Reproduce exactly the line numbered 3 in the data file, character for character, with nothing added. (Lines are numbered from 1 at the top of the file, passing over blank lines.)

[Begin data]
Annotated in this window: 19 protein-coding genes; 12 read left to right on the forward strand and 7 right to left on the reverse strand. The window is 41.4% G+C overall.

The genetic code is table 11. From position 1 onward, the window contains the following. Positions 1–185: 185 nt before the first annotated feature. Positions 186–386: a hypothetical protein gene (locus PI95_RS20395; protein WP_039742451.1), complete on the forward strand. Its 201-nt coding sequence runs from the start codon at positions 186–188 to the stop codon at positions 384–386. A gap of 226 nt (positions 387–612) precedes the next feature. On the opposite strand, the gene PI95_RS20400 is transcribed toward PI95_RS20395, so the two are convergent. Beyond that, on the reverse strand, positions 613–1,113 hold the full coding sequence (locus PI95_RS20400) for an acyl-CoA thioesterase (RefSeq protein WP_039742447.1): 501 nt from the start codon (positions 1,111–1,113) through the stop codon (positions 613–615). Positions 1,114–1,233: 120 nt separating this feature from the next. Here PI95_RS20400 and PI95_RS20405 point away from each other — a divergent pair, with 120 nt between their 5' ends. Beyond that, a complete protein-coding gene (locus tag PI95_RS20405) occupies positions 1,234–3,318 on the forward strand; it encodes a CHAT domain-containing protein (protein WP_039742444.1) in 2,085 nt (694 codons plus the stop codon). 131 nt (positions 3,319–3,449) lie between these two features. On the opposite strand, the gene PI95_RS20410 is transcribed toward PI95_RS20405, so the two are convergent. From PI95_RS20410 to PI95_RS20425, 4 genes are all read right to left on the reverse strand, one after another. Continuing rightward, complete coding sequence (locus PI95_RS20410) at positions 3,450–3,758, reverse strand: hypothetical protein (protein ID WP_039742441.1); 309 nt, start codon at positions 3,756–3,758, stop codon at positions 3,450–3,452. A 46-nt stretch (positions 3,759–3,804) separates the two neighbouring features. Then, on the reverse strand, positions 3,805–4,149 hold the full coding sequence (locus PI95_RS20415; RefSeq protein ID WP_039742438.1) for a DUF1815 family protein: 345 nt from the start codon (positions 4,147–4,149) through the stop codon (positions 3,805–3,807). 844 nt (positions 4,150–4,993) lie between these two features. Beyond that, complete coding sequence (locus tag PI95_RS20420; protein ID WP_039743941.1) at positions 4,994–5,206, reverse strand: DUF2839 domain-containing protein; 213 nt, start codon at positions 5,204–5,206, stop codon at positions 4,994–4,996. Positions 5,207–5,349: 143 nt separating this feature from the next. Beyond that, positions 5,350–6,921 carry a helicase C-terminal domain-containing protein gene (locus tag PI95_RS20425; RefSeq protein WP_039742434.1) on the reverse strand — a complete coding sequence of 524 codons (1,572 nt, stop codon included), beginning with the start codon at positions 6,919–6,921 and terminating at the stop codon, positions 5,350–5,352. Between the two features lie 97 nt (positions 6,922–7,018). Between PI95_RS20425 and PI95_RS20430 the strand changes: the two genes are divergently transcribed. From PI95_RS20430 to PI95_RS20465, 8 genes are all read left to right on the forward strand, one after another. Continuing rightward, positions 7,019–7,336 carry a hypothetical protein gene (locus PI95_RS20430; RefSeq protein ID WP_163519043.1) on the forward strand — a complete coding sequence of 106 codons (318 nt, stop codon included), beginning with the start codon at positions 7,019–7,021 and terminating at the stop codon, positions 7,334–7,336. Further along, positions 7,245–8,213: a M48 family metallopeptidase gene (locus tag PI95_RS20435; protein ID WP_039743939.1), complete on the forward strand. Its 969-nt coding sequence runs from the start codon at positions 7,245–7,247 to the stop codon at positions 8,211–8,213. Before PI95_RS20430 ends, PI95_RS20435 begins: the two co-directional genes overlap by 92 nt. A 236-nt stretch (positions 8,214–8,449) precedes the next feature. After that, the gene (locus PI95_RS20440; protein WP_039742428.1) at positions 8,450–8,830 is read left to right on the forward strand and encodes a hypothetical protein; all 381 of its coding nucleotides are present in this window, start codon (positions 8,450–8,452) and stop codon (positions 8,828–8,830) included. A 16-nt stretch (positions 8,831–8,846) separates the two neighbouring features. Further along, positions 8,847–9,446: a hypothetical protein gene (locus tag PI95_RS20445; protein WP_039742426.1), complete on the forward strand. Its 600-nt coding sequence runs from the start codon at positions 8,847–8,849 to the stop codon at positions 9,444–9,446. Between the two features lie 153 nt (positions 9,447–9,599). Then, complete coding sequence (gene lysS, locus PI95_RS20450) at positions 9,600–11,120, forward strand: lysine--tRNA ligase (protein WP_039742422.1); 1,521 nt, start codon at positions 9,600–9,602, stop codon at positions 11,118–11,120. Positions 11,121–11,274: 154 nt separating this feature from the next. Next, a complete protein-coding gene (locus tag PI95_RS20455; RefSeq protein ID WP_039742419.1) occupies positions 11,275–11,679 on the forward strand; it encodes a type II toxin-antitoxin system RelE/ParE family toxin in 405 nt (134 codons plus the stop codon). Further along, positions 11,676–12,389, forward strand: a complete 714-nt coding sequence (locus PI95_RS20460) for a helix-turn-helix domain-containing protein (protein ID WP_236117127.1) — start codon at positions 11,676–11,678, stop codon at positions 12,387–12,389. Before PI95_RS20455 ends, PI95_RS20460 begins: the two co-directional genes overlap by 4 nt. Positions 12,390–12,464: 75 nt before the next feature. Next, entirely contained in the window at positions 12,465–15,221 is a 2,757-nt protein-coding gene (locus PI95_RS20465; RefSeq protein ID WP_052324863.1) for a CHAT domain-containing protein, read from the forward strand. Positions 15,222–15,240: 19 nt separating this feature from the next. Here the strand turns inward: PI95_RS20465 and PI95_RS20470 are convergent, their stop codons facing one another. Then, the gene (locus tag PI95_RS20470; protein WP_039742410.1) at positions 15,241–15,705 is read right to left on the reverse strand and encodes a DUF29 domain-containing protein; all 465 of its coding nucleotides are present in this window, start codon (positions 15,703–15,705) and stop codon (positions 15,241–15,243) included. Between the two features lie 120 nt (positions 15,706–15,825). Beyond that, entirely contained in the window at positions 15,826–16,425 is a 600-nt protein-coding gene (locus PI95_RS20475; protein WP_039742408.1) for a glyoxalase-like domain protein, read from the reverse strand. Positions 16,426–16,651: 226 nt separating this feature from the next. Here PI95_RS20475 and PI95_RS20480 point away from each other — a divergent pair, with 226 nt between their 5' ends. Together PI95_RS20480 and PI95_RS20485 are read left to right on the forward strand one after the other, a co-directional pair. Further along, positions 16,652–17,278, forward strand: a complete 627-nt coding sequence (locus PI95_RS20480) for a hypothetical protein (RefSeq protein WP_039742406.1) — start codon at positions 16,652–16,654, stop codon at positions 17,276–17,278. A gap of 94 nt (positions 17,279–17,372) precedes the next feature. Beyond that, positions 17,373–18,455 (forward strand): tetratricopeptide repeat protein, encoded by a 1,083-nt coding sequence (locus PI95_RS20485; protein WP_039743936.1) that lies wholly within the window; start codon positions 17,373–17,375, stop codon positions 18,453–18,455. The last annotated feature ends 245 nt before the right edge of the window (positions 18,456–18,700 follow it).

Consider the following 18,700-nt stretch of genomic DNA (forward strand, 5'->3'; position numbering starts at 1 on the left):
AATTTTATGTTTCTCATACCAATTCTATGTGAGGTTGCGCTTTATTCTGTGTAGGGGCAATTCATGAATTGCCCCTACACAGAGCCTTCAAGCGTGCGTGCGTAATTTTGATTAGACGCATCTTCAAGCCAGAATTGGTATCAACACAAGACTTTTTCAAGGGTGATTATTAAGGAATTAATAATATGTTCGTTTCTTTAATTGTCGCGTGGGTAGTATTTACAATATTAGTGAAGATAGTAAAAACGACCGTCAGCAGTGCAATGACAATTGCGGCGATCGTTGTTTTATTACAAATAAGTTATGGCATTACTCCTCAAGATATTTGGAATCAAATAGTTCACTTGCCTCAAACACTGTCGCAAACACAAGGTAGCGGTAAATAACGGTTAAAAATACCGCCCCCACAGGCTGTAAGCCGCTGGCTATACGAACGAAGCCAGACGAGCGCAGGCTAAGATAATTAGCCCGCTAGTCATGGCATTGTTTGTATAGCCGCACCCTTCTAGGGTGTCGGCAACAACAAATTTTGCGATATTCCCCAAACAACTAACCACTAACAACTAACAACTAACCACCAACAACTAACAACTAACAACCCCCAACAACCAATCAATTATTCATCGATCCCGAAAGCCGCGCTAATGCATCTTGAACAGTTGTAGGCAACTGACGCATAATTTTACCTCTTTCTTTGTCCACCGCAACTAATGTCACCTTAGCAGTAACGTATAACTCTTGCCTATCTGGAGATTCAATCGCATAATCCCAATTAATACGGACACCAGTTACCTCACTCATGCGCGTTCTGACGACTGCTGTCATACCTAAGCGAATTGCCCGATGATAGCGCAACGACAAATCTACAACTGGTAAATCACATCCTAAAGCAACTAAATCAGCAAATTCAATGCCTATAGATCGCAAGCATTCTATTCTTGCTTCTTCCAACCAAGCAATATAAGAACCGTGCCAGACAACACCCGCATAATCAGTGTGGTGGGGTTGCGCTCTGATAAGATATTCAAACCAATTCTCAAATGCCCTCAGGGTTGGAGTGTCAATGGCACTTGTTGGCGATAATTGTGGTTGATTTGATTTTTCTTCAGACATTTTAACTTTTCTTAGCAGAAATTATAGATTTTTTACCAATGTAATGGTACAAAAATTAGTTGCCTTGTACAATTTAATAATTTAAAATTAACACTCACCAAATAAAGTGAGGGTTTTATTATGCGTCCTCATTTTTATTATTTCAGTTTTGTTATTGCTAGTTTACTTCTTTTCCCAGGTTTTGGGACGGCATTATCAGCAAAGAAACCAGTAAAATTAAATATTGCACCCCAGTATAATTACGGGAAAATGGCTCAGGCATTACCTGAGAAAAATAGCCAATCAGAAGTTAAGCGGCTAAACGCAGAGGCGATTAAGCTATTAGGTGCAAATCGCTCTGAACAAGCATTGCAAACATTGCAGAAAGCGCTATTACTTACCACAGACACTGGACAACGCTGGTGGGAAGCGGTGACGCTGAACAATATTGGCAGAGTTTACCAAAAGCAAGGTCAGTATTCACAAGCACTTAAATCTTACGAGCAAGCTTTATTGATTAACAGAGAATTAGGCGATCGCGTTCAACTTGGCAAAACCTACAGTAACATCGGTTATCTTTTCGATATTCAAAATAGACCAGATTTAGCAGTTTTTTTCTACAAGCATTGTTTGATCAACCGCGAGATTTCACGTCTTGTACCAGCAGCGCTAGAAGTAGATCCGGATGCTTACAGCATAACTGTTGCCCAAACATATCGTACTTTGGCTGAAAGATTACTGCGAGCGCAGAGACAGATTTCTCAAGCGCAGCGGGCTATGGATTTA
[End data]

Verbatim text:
Consider the following 18,700-nt stretch of genomic DNA (forward strand, 5'->3'; position numbering starts at 1 on the left):